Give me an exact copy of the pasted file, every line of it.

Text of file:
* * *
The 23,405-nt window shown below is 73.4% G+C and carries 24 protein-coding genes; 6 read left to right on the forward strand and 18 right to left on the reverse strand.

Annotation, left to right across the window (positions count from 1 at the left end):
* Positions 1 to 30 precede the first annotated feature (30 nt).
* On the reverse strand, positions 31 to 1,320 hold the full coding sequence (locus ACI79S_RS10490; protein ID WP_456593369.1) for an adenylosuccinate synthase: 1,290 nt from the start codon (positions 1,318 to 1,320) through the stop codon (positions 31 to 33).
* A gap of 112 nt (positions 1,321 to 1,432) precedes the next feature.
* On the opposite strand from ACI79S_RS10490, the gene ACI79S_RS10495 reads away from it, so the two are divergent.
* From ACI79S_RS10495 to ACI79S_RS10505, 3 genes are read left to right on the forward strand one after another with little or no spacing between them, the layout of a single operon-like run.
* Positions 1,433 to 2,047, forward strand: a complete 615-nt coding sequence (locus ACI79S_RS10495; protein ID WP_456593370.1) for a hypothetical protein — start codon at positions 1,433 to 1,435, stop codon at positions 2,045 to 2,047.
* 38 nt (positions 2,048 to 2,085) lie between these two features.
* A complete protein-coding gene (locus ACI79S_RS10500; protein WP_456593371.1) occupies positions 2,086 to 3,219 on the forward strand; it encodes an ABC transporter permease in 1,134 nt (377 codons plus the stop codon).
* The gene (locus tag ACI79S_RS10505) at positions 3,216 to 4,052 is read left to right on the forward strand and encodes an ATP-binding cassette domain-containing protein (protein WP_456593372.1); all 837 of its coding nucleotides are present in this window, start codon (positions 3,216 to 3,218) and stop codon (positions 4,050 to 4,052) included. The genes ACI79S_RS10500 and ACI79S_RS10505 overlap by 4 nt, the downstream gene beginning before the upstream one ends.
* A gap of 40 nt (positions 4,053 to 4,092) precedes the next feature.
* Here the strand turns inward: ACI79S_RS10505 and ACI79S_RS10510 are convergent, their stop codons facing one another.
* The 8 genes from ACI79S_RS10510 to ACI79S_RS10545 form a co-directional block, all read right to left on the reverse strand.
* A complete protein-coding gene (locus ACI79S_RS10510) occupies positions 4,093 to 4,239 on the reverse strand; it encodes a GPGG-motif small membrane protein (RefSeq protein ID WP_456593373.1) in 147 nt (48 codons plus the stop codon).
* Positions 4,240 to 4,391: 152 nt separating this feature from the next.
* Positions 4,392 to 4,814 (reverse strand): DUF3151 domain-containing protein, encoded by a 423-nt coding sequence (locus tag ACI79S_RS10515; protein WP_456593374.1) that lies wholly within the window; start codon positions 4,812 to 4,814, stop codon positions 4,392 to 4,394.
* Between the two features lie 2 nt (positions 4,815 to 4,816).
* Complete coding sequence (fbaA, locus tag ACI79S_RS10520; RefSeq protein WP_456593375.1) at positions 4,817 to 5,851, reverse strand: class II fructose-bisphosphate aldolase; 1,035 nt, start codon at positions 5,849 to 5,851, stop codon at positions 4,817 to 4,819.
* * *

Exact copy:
The 23,405-nt window shown below is 73.4% G+C and carries 24 protein-coding genes; 6 read left to right on the forward strand and 18 right to left on the reverse strand.

Annotation, left to right across the window (positions count from 1 at the left end):
* Positions 1 to 30 precede the first annotated feature (30 nt).
* On the reverse strand, positions 31 to 1,320 hold the full coding sequence (locus ACI79S_RS10490; protein ID WP_456593369.1) for an adenylosuccinate synthase: 1,290 nt from the start codon (positions 1,318 to 1,320) through the stop codon (positions 31 to 33).
* A gap of 112 nt (positions 1,321 to 1,432) precedes the next feature.
* On the opposite strand from ACI79S_RS10490, the gene ACI79S_RS10495 reads away from it, so the two are divergent.
* From ACI79S_RS10495 to ACI79S_RS10505, 3 genes are read left to right on the forward strand one after another with little or no spacing between them, the layout of a single operon-like run.
* Positions 1,433 to 2,047, forward strand: a complete 615-nt coding sequence (locus ACI79S_RS10495; protein ID WP_456593370.1) for a hypothetical protein — start codon at positions 1,433 to 1,435, stop codon at positions 2,045 to 2,047.
* 38 nt (positions 2,048 to 2,085) lie between these two features.
* A complete protein-coding gene (locus ACI79S_RS10500; protein WP_456593371.1) occupies positions 2,086 to 3,219 on the forward strand; it encodes an ABC transporter permease in 1,134 nt (377 codons plus the stop codon).
* The gene (locus tag ACI79S_RS10505) at positions 3,216 to 4,052 is read left to right on the forward strand and encodes an ATP-binding cassette domain-containing protein (protein WP_456593372.1); all 837 of its coding nucleotides are present in this window, start codon (positions 3,216 to 3,218) and stop codon (positions 4,050 to 4,052) included. The genes ACI79S_RS10500 and ACI79S_RS10505 overlap by 4 nt, the downstream gene beginning before the upstream one ends.
* A gap of 40 nt (positions 4,053 to 4,092) precedes the next feature.
* Here the strand turns inward: ACI79S_RS10505 and ACI79S_RS10510 are convergent, their stop codons facing one another.
* The 8 genes from ACI79S_RS10510 to ACI79S_RS10545 form a co-directional block, all read right to left on the reverse strand.
* A complete protein-coding gene (locus ACI79S_RS10510) occupies positions 4,093 to 4,239 on the reverse strand; it encodes a GPGG-motif small membrane protein (RefSeq protein ID WP_456593373.1) in 147 nt (48 codons plus the stop codon).
* Positions 4,240 to 4,391: 152 nt separating this feature from the next.
* Positions 4,392 to 4,814 (reverse strand): DUF3151 domain-containing protein, encoded by a 423-nt coding sequence (locus tag ACI79S_RS10515; protein WP_456593374.1) that lies wholly within the window; start codon positions 4,812 to 4,814, stop codon positions 4,392 to 4,394.
* Between the two features lie 2 nt (positions 4,815 to 4,816).
* Complete coding sequence (fbaA, locus tag ACI79S_RS10520; RefSeq protein WP_456593375.1) at positions 4,817 to 5,851, reverse strand: class II fructose-bisphosphate aldolase; 1,035 nt, start codon at positions 5,849 to 5,851, stop codon at positions 4,817 to 4,819.